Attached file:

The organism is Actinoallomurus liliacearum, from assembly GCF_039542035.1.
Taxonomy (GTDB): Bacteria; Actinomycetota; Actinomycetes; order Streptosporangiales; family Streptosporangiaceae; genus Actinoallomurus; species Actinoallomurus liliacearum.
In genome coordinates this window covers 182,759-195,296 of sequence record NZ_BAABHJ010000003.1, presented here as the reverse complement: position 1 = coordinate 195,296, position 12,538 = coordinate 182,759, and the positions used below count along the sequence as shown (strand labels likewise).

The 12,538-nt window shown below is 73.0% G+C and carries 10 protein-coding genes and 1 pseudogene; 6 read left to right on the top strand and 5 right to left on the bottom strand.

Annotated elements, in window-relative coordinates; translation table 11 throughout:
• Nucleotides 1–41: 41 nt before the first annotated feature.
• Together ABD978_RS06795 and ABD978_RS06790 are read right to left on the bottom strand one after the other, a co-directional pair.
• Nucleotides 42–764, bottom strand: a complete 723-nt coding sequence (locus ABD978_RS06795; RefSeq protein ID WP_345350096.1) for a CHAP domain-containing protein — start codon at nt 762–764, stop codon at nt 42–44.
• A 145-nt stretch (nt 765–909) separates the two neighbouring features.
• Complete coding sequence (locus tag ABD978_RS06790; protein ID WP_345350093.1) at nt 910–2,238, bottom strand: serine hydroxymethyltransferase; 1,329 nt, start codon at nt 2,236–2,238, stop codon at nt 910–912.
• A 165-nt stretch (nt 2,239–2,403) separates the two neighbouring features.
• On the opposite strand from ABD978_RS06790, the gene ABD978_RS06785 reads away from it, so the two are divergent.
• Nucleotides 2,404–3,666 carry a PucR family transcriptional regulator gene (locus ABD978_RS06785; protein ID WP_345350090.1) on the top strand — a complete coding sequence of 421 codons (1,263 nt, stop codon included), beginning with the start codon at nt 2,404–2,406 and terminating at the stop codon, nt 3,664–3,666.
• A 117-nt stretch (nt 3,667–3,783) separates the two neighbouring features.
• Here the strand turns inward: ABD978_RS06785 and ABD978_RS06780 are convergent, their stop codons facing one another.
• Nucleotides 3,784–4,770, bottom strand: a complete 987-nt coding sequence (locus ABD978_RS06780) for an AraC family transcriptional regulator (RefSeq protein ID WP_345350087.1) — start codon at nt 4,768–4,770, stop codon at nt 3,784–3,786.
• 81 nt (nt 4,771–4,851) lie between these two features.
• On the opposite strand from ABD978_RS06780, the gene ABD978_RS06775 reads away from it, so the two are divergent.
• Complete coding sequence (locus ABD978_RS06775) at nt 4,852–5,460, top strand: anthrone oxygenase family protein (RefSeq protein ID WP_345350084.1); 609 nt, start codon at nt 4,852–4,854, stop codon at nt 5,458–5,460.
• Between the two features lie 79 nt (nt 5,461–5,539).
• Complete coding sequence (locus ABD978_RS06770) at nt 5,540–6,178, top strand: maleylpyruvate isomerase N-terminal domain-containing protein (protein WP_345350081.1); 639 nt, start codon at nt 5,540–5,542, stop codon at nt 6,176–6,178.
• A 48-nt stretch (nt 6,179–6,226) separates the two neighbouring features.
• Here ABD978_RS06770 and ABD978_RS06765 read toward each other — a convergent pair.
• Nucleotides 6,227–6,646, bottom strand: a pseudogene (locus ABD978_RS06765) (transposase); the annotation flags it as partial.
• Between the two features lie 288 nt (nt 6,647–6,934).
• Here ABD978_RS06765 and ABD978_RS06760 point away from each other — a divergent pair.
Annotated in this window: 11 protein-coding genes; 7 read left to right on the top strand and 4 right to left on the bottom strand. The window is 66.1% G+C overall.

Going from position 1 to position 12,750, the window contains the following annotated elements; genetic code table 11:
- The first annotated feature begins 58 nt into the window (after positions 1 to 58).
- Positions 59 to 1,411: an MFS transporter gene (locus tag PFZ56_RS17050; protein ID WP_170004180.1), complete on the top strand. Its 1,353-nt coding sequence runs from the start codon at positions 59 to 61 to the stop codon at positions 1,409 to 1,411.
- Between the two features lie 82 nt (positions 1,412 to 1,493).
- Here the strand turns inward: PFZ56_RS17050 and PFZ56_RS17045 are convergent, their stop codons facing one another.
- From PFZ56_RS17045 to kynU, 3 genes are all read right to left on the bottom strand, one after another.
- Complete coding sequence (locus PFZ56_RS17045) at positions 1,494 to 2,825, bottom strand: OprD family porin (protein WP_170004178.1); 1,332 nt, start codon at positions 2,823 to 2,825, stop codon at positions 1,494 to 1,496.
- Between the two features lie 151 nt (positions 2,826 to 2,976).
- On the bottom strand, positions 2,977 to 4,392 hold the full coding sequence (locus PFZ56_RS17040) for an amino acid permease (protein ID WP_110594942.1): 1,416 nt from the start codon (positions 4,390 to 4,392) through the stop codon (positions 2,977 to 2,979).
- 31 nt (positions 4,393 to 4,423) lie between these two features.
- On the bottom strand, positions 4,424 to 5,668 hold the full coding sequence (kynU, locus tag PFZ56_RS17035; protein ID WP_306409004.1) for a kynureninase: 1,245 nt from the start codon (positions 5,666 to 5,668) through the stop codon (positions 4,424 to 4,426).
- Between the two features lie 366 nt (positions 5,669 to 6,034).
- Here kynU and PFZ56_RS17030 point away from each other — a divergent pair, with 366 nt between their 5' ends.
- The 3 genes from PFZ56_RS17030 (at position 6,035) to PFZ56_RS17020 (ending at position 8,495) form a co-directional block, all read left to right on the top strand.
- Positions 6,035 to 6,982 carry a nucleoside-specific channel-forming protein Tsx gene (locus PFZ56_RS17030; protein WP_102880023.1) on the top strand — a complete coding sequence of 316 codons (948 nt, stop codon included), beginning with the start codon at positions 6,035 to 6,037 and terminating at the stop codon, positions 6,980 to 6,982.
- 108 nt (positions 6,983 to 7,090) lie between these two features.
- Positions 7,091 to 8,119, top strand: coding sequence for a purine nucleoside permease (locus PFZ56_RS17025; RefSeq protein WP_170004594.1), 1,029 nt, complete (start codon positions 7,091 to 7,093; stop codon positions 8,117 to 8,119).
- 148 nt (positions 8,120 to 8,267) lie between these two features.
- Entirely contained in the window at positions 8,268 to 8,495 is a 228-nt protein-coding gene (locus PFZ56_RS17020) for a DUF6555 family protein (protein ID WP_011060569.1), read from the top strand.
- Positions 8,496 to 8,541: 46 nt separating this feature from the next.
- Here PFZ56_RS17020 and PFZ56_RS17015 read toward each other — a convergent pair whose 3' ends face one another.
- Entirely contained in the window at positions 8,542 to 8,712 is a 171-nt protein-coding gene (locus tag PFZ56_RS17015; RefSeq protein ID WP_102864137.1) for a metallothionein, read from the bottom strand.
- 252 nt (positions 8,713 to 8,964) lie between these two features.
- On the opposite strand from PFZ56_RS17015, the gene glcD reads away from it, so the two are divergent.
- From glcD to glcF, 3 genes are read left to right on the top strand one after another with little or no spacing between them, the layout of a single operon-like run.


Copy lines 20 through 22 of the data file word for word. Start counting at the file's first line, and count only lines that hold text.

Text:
• Between the two features lie 79 nt (nt 5,461–5,539).
• Complete coding sequence (locus ABD978_RS06770) at nt 5,540–6,178, top strand: maleylpyruvate isomerase N-terminal domain-containing protein (protein WP_345350081.1); 639 nt, start codon at nt 5,540–5,542, stop codon at nt 6,176–6,178.
• A 48-nt stretch (nt 6,179–6,226) separates the two neighbouring features.